Now I don't know if Thich Naht Hanh's translations were superior to those of people who simply translated the words. But doesn't it seem somehow extraordinary to you? It may or may not have made much difference in the sponsorship the children received, but I can't help but believe that approaching the task with such awareness somehow increased the sum of love in the world. And it increased Thich Nhat Hanh's own awakeness which in turn helps him to increase the awakeness of those he meets and teaches which also impacts those with whom they come into contact. Practicing such comprehension, such taking on and becoming one with, is a benefit to the whole world.

There are many ways to awaken to our interconnectedness. Consider planting a garden. These particular plants are depending upon you to plant them. They will live or die because of the earth. The earth is also depending upon the plants to make it fertile because when they die and decompose, they makes the soil richer. We, too, are dependent upon the earth to feed the vegetables we grow, and upon the vegetables to feed us. We are interconnected and interdependent. Planting a garden has a different quality when we comprehend, take on and become one with, the plants and the earth. We can eat the vegetables anyway, but we bring more love into the world with our comprehension.

All things are one with all other things. With the awakened eye, you can see clearly a cloud floating in a sheet of paper. Without a cloud, there would be no water; without water, the trees cannot grow and without trees you cannot make paper. So, the cloud is here. There are many other things in this paper, too. Sunshine is here because the forest cannot grow without sunshine. Neither can we humans grow without sunshine. The logger who cut the tree needs sunshine and the tree needs sunshine, so the logger and the sunshine are in this paper, too. If you look very closely, you can also see the wheat that became the bread for the logger here. You can see his father and mother. Look even more closely and you can see everything in this sheet of paper. Without all of these elements, this paper is empty - it is empty of a separate self. But it is full of everything - it is full of the entire cosmos.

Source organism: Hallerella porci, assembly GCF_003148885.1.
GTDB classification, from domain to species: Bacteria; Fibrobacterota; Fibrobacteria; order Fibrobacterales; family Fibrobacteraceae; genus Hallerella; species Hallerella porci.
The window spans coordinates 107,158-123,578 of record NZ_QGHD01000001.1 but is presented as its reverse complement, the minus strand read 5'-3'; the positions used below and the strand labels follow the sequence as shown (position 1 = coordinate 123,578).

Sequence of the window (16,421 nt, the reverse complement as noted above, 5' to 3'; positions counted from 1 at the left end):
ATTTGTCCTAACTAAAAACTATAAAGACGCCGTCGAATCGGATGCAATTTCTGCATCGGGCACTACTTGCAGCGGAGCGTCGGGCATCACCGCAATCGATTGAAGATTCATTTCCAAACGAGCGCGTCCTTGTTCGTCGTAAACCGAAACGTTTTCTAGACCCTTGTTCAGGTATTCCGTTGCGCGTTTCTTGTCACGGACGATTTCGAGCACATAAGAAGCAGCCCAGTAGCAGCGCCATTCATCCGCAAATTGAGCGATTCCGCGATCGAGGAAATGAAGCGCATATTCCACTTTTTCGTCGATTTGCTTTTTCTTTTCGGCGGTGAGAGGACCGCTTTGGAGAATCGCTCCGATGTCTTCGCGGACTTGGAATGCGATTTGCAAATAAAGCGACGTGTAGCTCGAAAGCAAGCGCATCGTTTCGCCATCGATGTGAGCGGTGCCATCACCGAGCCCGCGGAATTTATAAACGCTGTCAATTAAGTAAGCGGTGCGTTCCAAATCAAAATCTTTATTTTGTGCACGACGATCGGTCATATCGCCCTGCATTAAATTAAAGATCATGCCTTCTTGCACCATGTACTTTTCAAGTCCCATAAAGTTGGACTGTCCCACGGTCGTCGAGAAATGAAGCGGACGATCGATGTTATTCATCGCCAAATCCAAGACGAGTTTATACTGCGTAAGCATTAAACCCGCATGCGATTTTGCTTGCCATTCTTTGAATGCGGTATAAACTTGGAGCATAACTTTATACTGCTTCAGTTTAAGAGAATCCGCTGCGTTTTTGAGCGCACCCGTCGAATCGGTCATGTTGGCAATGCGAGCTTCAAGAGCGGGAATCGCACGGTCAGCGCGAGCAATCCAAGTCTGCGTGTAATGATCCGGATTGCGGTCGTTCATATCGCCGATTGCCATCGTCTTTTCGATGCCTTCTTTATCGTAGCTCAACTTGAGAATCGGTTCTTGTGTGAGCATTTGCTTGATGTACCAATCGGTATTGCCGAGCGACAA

You, too, are empty of a separate self - but you are full of the cosmos. How you experience that cosmos depends upon what you do with your feelings and your perceptions. Whether our feelings are pleasant, unpleasant, or neutral depends in large part upon our perceptions. With understanding, we can develop more love, and with love we can transform unpleasant feelings into pleasant ones.

A young boy wakes up one morning and sees that it is already quite late. He goes into his sister's room to wake her up so she will have enough time for breakfast before going to school. He wakes her pleasantly enough, but she is grumpy and instead of saying "thank you for waking me up," she says, "Shut up! Get out of here and leave me alone," and kicks him. He will probably get angry. He thinks, "Why did she kick me? I woke her up nicely." He may go to the kitchen and tell his mom about it. He may kick her back. But then he remembers that during the night, his sister coughed a lot. He decides she must be sick. Maybe she is getting a cold and that's why she behaved so meanly. He is not angry anymore. Instead of telling his mom how mean she was, he asks her to go check on his sister. At that moment, he is awake.

He understands, and he reacts with love. When we understand, we love. And when we love, we naturally act in ways that can relieve the suffering of others. It is so much easier to get caught up in our own feelings, in our own reactions to the negativity of others. But it is an act of peacemaking to try to understand. To develop understanding, we must practice looking at things with the eyes of compassion. Sometimes we have to just stop for a moment, to let our negative reaction pass over us, and then enlarge our perception of what might be going on. We might go back to that simple exercise:

Breathing in, I calm my body.
Breathing out, I smile.
Dwelling in the present moment
I know this is a wonderful moment.

Taking the time to be aware of our oneness, to understand, to love will bring peace into our hearts and peace into the lives of those we love. Make peace a lifestyle, not just an issue.

As useful and important as it can be to us, sometimes our knowledge can be an obstacle to our understanding, like a block of ice that obstructs the flow of a stream. It is said that if we take a thing to be true and cling to it, even if truth itself comes in person and knocks on our door, we will refuse to open it. We must be willing to abandon our perceptions about things to gain understanding.

There is a Buddhist story about a young widower. He had a five-year-old son whom he loved very much. One day when the father was away on business, bandits came, burned down his whole village, and took his son away. When the man returned, he saw the ruins and panicked. He took the charred remains of a child to be his son and was sick with grief, crying uncontrollably. He cremated the remains, collected the ashes, and put them in a beautiful velvet bag. Working, sleeping, eating, he always carried the bag of ashes with him.